The war in Ukraine has tended to increase uncertainty regarding inflation and growth prospects. When and with what consequences this war will end is pure speculation, but capital markets are expected to build a certain immunity to the headline risks in the coming weeks. The medium- to long-term consequences, on the other hand, could be significant. It is possible that we are at the beginning of a new bloc formation or a new Cold War. This would put a significant damper on globalization and further fuel higher structural inflation.
US equities snapped a two-day winning streak to finish lower as investors weighed a host of earnings and economic reports and eyed a noticeable rise in Treasury yields. The Dow Jones Industrial Average fell 0.3%, the S&P 500 shed 0.7%, and the Nasdaq Composite decreased 0.9%. European equities were little changed following hot inflation data out of the region, with the exception of the broader Euro Stoxx 50 notching a gain of 0.2%.
- Asian equity markets fell on Thursday as investors continued to fret about a faster pace of monetary tightening by the US Federal Reserve compared to most Asian economies, which could drive further capital outflows in the region. Shares in Australia, Japan, South Korea and Hong Kong all declined. Mainland China shares also slumped as the People’s Bank of China kept its benchmark lending rates steady to counter further yuan depreciation and avoid even wider policy divergence.
- Oil prices were mixed this morning, as conflicting factors led to a highly uncertain outlook for energy markets.
- European shares are on track for declines when they open this morning while US equity futures are pointing to a mixed opening this afternoon.
- Housing data was in focus yesterday in the US, as mortgage applications declined last week, while housing starts fell more than anticipated and building permits rose unexpectedly.
- The UK’s Consumer Price Index (CPI) data showed that September inflation rose more than expected month-on-month (m/m), remaining at last month’s 0.5% growth rate, and climbing 10.1% year-on-year (y/y). The core rate was also higher than anticipated, coming in lower than August’s level with a reading of a 0.6% increase m/m but up 6.5% y/y. Also, the Producer Price Index (PPI) indicated that the price of goods and raw materials purchased by manufacturers unexpectedly increased m/m in September and was higher versus the same period last year.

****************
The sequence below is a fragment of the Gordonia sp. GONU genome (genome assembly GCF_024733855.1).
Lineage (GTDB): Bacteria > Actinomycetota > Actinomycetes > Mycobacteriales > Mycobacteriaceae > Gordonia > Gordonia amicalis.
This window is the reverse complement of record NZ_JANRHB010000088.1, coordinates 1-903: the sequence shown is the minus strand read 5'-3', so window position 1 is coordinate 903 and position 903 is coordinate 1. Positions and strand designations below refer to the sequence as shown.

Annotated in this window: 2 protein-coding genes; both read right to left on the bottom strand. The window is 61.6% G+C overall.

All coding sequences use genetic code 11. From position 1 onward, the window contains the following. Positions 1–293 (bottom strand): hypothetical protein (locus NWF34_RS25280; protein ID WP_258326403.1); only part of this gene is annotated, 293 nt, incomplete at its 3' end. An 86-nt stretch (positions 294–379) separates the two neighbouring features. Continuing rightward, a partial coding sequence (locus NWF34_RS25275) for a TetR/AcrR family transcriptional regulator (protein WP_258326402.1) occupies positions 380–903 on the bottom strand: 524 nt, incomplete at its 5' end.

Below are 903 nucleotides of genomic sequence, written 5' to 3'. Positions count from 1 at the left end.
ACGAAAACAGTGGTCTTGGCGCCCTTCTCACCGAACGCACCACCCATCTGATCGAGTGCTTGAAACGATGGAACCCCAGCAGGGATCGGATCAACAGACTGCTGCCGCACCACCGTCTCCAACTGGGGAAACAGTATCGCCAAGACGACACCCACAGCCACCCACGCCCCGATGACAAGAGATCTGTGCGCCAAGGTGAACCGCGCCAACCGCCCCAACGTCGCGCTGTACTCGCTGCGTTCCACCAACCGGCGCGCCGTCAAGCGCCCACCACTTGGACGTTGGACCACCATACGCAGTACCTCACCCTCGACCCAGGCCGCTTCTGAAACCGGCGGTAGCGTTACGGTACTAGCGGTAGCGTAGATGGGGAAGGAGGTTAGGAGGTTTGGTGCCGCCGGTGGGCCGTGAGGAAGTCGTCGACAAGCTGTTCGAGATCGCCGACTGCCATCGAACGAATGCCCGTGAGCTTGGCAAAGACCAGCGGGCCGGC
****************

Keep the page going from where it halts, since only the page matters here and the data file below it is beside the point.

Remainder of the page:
- Out of the Eurozone, September CPI data denoted a 1.2% m/m rise in inflation, in-line with estimates but twice as high as the previous reading. CPI was 9.9% higher compared to the same time last year, which was slightly below forecasts, but still higher than August’s 9.1% growth rate.
- Malta’s annual inflation rate surged to 7.4% in September, hitting its all-time high since records began in in 1997 and following a 7% rise in the previous month. Main upward pressure came from food and non-alcoholic beverages. Prices also rose faster for restaurants and hotels, along with housing and utilities. Meanwhile, inflation eased for transport. On a monthly basis, consumer prices were 0.6% lower, after accelerating by 1% in the previous month.
- Federal Reserve Bank of St. Louis President James Bullard said he expects the central bank to end its “front-loading” of aggressive interest-rate hikes by early next year and shift to keeping policy sufficiently restrictive with small adjustments as inflation cools. Bullard has been among the most hawkish Fed officials this year and was the first to publicly suggest hikes of 75 basis points.
- Procter & Gamble reported better than expected sales and earnings for its fiscal Q1 2023. The company reduced its outlook for fiscal 2023 all-in sales, and noted that it expects EPS results to be at the low end of the range due to foreign exchange headwinds.
- Tesla reported mixed Q3 results after the market close on Wednesday with a beat on the bottom line and a miss on the top line. The company said it expects to miss its vehicle delivery target this year but downplayed concerns about softening demand. Tesla was aiming for 50% growth this year from the 936,172 cars it delivered in 2021.
- IBM beat quarterly revenue estimates on Wednesday and said it expected to exceed full-year revenue growth targets as robust demand for its digital services helps cushion the blow from a strong dollar.